Newspaper Page Text
VOLUME XXIV SHREVEPORT. LA., THURSDAY, FEBRUARY 6, 1913 NUMBER i3
L B. HICKS, President. YALE HICKS, Vice President
W. F. CHASE, Secretary-Treasurer.
TALE HICKS. S. B. HICKS. F. H. GOBMAN.
W. F. CHASE. T. H. SCOVELL. R. K COMEGYS.
The Hicks Co.
and Cotton Factors
Office- 406-410 Commerce St., Warehouse: Corner Spring, Travis
and Commerce Sts. SHREVEPORT. LA.
Ask Your Grocer For
Rose's Sugar Sticks
Henry Rose Merc. & Mfg. Co.,
517-521 Spring St. - Shreveport, La.
Mack Wellman, Proprietor. C. I. Messlnger, Manager
Mrs. C. M. Messinger, Lady Undprtaker
WELLMAN UNDERTAKING CO.
EBABALMERS and FUNERAL DIRECTORS'
We do not charge for Embalming or for services rendered,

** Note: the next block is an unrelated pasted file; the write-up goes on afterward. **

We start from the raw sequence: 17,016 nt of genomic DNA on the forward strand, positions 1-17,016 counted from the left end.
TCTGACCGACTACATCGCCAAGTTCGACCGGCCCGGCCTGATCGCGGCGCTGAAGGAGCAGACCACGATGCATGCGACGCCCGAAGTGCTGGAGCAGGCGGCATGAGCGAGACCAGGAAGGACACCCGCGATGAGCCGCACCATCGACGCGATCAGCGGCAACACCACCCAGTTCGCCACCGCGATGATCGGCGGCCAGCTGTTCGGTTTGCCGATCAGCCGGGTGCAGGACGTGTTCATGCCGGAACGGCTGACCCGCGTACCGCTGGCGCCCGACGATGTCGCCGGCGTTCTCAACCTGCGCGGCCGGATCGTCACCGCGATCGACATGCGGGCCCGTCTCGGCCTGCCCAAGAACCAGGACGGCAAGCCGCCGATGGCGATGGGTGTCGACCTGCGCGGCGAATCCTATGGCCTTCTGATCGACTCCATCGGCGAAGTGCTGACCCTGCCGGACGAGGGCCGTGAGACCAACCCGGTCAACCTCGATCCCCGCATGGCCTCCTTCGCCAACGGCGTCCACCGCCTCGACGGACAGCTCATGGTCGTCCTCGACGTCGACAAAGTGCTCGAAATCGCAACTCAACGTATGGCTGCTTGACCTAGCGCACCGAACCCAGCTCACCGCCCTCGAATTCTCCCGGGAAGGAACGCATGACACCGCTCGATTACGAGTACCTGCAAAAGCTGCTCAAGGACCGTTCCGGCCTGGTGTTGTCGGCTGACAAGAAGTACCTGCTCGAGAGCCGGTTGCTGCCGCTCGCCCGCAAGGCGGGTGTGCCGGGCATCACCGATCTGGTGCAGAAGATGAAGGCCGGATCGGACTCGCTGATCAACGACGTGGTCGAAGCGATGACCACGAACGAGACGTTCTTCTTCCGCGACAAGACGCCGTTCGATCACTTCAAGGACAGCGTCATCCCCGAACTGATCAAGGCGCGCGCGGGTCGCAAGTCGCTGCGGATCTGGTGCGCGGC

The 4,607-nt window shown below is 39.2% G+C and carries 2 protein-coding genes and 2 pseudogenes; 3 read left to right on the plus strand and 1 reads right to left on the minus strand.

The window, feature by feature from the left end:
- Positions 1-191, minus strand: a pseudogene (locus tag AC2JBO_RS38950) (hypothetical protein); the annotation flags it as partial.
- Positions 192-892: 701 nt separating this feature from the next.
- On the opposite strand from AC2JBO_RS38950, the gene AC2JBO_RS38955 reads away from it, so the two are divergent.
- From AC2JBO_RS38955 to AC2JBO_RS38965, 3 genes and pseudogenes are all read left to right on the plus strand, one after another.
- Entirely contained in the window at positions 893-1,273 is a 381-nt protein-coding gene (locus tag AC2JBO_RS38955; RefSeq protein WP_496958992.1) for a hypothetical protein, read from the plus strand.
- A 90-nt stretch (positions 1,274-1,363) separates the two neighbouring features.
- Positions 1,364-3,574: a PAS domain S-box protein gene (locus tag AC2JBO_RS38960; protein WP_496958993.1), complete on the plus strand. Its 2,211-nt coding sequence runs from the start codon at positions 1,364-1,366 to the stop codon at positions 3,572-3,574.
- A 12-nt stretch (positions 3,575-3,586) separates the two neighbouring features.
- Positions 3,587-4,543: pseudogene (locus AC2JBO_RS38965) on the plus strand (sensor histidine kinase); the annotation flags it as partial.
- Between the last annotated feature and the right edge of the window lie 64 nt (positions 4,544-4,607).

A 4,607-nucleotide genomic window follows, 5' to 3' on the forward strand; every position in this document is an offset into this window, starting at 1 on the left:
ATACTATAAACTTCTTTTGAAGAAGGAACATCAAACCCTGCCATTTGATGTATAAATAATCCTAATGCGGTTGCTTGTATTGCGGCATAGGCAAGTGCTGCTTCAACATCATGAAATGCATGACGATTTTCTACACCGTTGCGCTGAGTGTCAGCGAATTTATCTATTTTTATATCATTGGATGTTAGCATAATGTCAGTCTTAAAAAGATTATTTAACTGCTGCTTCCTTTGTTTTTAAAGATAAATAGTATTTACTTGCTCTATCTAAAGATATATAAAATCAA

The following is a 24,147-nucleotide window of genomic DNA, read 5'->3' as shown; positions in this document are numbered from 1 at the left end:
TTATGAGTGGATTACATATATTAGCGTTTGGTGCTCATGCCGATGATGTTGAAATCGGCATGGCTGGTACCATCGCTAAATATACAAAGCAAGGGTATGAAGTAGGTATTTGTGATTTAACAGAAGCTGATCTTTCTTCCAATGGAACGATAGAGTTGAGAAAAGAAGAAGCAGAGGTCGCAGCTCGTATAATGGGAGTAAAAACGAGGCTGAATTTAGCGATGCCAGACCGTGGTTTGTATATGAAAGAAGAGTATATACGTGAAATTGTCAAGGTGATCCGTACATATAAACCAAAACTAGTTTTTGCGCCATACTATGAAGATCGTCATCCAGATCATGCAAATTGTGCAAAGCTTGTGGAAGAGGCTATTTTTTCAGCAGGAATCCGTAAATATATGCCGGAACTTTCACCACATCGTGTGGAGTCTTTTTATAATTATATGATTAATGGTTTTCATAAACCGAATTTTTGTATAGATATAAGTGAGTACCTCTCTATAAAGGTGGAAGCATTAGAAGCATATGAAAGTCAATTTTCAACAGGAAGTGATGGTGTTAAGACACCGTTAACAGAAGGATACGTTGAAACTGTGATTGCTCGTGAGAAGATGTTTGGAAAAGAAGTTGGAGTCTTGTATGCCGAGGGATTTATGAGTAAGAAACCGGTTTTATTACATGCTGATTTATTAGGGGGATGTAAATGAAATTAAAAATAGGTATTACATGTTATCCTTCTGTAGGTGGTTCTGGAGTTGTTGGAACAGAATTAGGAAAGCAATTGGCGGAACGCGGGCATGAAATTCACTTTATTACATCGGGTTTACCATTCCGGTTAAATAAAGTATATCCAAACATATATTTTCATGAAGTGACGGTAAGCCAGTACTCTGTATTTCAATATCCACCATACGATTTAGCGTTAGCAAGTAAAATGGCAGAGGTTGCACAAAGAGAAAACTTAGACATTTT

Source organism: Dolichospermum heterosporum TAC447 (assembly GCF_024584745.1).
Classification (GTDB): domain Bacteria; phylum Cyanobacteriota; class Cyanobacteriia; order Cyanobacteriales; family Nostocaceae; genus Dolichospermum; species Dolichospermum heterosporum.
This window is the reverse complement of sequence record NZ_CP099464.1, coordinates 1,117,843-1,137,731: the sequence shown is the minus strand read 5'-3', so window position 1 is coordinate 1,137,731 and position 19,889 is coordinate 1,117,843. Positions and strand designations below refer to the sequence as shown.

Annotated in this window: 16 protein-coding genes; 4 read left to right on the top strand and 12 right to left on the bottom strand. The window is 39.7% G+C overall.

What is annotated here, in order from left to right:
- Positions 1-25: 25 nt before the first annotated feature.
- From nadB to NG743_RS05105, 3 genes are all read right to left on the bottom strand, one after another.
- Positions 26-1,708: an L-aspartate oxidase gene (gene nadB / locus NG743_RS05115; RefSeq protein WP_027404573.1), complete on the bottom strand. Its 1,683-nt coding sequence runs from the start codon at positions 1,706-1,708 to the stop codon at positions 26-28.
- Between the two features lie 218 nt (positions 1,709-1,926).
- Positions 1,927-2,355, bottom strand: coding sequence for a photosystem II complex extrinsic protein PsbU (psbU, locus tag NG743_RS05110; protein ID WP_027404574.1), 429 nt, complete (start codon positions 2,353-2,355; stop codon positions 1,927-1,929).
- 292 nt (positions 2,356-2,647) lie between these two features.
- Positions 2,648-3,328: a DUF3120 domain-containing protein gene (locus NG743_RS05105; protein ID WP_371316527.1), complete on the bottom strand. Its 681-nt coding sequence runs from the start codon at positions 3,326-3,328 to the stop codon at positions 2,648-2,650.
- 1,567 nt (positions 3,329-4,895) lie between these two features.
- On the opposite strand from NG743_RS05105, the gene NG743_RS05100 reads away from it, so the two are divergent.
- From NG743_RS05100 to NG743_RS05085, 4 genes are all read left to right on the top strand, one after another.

but only for actual goods purchased.
PRICES AND SERVICE GUARANTEED.
SPECIAL ATTENTION PAID TO OUT OF TOWN OUKUS.
11. M. WEIL SEED STORE
Cor. Commerce and Milam Sts.
HAVE NOW ON HAND
SEED CORN, SORGHUM, GERMAN
MILLET, ALFALFA, R. P. OATS,
ONION SETTS, FIELD SEEDS and
All Varieties Garden satFieid Seed
Hides, Wool, Tallow, Beeswax, Furs
COMMERCE STREET, Next to V. S. & P. RAILWAY.
Ipgarantee to sellers the best prices obtained In St. Louis.
NeW Odeans, Vicksburg, Gveston aed Houston markets:
WNbw3k mand Retail
per~t, Wal Paper,
aid Room moulding
* Jmi~h iliga'sPait
vMIt~,f ?A ANGING AND
9~ms. ~ 502 Toeas St.
Wtsh to Cal Parfthot
K= o C~NS. DEPARTMENT
*.~~~ Tld~S NREE
Office of The Caucasian,
Shreveport, La., Feb. 6, 1913.
The market closed steady.
Receipts 52 bales.
Low middling ------------- I1 3-8
Middling - ---------------- 12
Good middling ------------ 12 3-8
Stock on hand Sept. 1-------1,287
Received this day -- 52
Rec'd previously _._133,819 133,871